Polycomb/Trithorax group response elements (PRE/TREs) are fascinating chromosomal pieces. Just a few hundred base pairs long, these elements can remember and maintain the active or silent transcriptional state of their associated genes for many cell generations, long after the initial determining activators and repressors have disappeared. Recently, substantial progress has been made towards understanding the nuts and bolts of PRE/TRE function at the molecular level and in experimentally mapping PRE/TRE sites across whole genomes. Here we examine the insights, controversies and new questions that have been generated by this recent flood of data.
During the 1990s, studies of the regulation of homeotic genes in the Drosophila Bithorax complex (BX-C) uncovered very different behaviour for two classes of cis-regulatory DNA element: initiator elements and maintenance elements (or Polycomb/Trithorax group response elements, PRE/TREs) (Busturia et al., 1989; Chan et al., 1994; Chiang et al., 1995; Simon et al., 1993; Simon et al., 1990) (reviewed by Maeda and Karch, 2006). One can think of these two types of elements as `shift workers' that use very different strategies to regulate the expression patterns of the same genes at different stages of embryonic development. In the first three hours of development, the initiator elements are in control: the output of each homeotic gene depends on the local concentrations of segmentation gene products (these are activators and repressors that are present in different concentrations at different positions of the embryo). However, a few hours after these homeotic gene patterns have been established, the segmentation gene products decay, and thus the positional information they provide is lost. The transcriptional history of each gene is subsequently maintained throughout the rest of development, and into adulthood, by the ubiquitously expressed Polycomb group (PcG) and Trithorax group proteins (TrxG), which work antagonistically via the PRE/TRE elements to maintain active (TrxG) or silenced (PcG) transcriptional states (Moehrle and Paro, 1994). Although the effects of mutations in the PcG and TrxG genes are seen only after the segmentation gene products decay, the PcG and TrxG proteins themselves appear to associate with PRE/TREs much earlier, so that PRE/TREs are `preloaded' with PcG and TrxG proteins, ready to maintain the transcriptional states that are set by the transiently acting segmentation gene products (Orlando et al., 1998).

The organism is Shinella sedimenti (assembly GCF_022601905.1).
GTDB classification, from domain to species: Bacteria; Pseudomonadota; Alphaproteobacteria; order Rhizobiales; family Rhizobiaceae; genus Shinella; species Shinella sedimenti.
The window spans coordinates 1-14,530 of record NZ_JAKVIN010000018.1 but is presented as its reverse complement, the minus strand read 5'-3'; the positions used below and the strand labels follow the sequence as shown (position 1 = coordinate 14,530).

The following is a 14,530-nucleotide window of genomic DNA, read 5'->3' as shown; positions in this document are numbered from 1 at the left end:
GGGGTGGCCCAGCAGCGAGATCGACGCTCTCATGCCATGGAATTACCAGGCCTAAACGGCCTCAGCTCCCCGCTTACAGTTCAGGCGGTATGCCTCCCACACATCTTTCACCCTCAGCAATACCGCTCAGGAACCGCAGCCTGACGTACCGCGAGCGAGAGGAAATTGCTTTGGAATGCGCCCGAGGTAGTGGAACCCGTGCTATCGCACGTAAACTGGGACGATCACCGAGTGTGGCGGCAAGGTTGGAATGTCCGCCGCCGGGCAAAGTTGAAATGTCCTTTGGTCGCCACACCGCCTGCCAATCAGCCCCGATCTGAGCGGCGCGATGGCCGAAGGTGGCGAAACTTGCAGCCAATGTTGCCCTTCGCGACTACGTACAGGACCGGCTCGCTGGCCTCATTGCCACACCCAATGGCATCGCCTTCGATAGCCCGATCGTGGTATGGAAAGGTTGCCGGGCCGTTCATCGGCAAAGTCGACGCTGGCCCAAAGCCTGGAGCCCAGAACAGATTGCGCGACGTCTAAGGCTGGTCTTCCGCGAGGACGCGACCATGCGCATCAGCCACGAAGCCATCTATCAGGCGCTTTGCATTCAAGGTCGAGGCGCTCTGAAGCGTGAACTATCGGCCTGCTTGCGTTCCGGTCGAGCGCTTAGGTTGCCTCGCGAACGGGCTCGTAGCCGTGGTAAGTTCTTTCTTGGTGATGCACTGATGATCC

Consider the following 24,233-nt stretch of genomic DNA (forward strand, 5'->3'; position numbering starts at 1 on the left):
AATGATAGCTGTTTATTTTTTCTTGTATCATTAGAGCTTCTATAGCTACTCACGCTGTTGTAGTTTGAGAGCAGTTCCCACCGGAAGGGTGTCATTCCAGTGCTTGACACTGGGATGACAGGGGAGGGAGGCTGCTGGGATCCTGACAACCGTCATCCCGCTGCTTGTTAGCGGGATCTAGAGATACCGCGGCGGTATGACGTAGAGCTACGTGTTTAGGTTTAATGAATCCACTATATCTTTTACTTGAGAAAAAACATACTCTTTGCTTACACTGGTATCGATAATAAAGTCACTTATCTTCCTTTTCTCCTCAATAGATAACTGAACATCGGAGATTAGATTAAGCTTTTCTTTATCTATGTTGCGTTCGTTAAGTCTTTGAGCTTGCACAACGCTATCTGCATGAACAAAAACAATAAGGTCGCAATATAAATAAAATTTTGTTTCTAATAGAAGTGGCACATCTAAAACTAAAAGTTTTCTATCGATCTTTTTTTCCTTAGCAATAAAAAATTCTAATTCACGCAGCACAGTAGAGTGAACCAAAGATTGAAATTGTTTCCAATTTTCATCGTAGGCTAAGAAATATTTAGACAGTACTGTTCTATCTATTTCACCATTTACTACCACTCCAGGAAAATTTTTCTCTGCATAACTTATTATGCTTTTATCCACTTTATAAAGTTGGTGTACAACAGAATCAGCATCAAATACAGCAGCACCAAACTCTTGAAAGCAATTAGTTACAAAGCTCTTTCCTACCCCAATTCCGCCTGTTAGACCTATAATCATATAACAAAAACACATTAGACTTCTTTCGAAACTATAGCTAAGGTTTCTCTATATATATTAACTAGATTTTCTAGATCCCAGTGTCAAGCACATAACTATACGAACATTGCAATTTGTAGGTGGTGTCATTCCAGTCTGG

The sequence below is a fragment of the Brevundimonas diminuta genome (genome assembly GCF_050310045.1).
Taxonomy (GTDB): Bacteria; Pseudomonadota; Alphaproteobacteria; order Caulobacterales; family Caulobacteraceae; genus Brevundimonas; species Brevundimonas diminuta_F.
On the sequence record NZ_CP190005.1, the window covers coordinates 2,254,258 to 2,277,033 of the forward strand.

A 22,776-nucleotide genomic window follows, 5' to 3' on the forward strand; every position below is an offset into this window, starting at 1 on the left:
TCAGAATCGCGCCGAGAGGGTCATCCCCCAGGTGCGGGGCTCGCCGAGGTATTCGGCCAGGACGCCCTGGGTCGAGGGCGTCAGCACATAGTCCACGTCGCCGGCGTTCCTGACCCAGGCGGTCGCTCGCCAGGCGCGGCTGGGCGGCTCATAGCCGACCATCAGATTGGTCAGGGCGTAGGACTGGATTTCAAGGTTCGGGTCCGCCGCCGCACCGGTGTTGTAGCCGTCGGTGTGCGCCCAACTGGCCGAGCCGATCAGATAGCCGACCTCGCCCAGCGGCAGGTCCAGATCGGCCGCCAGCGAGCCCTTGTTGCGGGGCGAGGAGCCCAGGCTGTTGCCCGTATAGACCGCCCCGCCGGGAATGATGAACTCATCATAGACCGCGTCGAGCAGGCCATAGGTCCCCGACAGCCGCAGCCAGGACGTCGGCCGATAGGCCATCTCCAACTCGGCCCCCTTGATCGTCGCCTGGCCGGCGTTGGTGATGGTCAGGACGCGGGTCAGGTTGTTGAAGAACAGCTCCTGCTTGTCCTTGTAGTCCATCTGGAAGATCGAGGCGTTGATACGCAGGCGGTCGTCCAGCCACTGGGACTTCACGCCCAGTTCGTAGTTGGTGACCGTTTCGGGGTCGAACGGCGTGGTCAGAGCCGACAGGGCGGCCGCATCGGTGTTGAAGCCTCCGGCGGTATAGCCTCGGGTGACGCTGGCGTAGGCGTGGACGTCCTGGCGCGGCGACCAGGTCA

The maintenance of transcriptional memory at PRE/TREs is `epigenetic'. This term has suffered much overuse and abuse in recent years, but we use here the classical definition given by Ptashne and Gann (Ptashne and Gann, 2002) (p100): “a change in the state of expression of a gene that does not involve a mutation, but that is nevertheless inherited (after cell division) in the absence of the signal (or event) that initiated that change”. In the case of PRE/TREs, the information required to turn gene activity off or on after each new cell division is carried on the PRE/TRE, and copied to both new daughter cells at replication and mitosis. The epigenetic nature of PRE/TRE states has been confirmed by several studies that have demonstrated that transgenic PRE/TREs, with their own or foreign promoters, can maintain gene expression states through many cell divisions in the absence of the initial activating or repressing factors (Cavalli and Paro, 1998; Maurange and Paro, 2002; Pelegri and Lehmann, 1994; Poux et al., 1996; Rank et al., 2002).